Washington D.C.: Who needs stress buster when you've got your bros? According to a study, bromance, a close but non-sexual relationship between two men, is good for your health.
The University of California, Berkeley study's results lead researchers to believe that male bonding improves health by significantly boosting an individual's ability to cope with stress.
The study extends to male rats housed in cage, and demonstrates that mild stress can actually make male rats more social and cooperative than they are in an unstressed environment, much as humans come together after non-life-threatening events such as a national tragedy. After a mild stress, the rats showed increased brain levels of oxytocin and its receptor and huddled and touched more.
Lead author Elizabeth Kirby said that a bromance can be a good thing. Males are getting a bad rap when you look at animal models of social interactions, because they are assumed to be instinctively aggressive. But even rats can have a good cuddle, essentially a male-male bromance, to help recover from a bad day.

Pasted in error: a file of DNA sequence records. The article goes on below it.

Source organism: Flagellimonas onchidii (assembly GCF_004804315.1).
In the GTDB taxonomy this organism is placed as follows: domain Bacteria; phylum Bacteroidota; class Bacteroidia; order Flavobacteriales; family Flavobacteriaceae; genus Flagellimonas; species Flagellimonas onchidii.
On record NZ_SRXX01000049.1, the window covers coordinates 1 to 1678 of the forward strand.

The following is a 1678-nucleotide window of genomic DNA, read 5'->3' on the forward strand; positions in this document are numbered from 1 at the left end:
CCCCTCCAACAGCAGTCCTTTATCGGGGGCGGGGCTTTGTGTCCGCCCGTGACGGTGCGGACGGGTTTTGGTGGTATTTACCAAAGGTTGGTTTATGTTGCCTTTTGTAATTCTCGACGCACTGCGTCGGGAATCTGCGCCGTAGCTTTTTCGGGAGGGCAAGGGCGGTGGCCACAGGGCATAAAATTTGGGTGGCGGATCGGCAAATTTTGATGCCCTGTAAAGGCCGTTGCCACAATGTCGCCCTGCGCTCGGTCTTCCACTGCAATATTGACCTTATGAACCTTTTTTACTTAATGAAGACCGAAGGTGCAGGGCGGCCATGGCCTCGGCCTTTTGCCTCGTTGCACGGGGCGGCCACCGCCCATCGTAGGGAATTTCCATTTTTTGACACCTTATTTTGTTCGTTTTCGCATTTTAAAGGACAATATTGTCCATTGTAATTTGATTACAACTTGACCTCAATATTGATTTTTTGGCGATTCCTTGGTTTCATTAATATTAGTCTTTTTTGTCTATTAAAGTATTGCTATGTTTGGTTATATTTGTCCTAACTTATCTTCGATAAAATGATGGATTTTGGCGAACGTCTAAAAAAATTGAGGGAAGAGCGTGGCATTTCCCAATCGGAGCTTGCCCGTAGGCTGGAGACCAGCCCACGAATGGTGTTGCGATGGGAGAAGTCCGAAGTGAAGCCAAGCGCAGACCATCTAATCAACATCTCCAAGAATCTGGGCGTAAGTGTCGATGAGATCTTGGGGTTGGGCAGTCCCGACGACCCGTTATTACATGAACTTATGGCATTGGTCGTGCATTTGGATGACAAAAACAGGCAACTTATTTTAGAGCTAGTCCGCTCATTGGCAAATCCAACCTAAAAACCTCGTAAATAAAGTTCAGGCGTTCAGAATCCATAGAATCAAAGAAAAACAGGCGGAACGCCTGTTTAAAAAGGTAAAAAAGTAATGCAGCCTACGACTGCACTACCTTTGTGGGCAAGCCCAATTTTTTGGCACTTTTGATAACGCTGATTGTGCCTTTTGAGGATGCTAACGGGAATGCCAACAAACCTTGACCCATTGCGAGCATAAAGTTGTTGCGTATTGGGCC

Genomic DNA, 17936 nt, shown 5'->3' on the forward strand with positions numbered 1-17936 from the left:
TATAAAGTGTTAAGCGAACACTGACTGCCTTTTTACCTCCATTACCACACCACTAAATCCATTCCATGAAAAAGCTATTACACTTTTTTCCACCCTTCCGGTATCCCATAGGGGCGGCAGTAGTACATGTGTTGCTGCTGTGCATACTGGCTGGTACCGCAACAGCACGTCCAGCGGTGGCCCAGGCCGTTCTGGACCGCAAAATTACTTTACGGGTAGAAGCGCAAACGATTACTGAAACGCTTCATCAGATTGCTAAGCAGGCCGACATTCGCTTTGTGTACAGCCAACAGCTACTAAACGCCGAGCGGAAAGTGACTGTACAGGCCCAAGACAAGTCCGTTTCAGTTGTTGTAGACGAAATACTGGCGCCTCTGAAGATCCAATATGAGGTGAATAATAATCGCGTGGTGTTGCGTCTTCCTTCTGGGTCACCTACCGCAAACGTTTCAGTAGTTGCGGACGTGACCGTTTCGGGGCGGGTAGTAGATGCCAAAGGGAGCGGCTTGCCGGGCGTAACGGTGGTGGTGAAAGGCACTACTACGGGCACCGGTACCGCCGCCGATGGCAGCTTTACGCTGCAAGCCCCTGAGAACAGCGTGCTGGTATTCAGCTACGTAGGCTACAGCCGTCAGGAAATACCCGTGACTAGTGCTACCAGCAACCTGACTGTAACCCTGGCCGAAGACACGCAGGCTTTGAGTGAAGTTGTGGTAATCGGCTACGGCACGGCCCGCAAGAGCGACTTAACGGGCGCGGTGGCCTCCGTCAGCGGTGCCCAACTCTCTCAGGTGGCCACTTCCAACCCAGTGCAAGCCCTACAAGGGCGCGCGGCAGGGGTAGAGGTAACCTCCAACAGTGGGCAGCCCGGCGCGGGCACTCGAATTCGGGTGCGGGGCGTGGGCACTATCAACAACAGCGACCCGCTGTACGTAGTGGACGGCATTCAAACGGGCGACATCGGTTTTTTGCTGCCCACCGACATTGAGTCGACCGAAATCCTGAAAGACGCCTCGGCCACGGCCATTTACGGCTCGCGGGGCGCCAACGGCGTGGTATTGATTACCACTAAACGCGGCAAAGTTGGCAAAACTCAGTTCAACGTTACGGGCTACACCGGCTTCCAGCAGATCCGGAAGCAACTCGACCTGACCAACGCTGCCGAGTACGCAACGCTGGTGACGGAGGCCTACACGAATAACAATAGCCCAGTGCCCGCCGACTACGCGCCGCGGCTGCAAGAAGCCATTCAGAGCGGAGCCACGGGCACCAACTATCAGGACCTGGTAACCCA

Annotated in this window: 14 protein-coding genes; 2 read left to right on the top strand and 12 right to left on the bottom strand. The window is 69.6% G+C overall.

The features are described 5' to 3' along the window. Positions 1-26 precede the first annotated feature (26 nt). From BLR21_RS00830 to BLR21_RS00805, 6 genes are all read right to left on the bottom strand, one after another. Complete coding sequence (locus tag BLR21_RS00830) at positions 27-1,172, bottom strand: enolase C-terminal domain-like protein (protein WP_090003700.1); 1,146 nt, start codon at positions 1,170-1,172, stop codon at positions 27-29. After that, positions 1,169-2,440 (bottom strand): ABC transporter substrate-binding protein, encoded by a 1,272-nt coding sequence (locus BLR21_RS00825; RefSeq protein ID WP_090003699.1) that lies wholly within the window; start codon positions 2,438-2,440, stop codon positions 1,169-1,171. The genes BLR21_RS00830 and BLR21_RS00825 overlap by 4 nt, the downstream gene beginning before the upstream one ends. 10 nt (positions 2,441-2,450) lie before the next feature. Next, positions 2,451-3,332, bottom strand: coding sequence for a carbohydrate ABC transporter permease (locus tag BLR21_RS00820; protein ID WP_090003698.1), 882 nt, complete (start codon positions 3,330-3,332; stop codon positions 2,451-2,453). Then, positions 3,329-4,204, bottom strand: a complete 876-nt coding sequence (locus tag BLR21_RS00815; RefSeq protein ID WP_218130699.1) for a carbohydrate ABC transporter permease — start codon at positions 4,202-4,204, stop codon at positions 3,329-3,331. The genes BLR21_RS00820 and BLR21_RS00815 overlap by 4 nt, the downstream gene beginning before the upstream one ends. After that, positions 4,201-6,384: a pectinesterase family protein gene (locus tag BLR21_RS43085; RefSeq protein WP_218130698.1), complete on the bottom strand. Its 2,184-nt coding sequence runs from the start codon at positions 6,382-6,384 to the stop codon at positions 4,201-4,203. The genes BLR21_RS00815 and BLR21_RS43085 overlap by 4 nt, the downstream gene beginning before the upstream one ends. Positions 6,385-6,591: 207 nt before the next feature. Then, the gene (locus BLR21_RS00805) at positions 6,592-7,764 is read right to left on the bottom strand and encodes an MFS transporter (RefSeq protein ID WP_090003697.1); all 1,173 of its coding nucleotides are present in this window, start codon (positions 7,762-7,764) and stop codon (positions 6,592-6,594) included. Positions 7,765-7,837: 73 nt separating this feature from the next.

She added that having friends is not un-masculine. These rats are using their rat friendships to recover from what would otherwise be a negative experience. If rats can do it, men can do it too. And they definitely are; they just don't get as much credit in the research for that.
The study appears online in the journal Neuropsychopharmacology.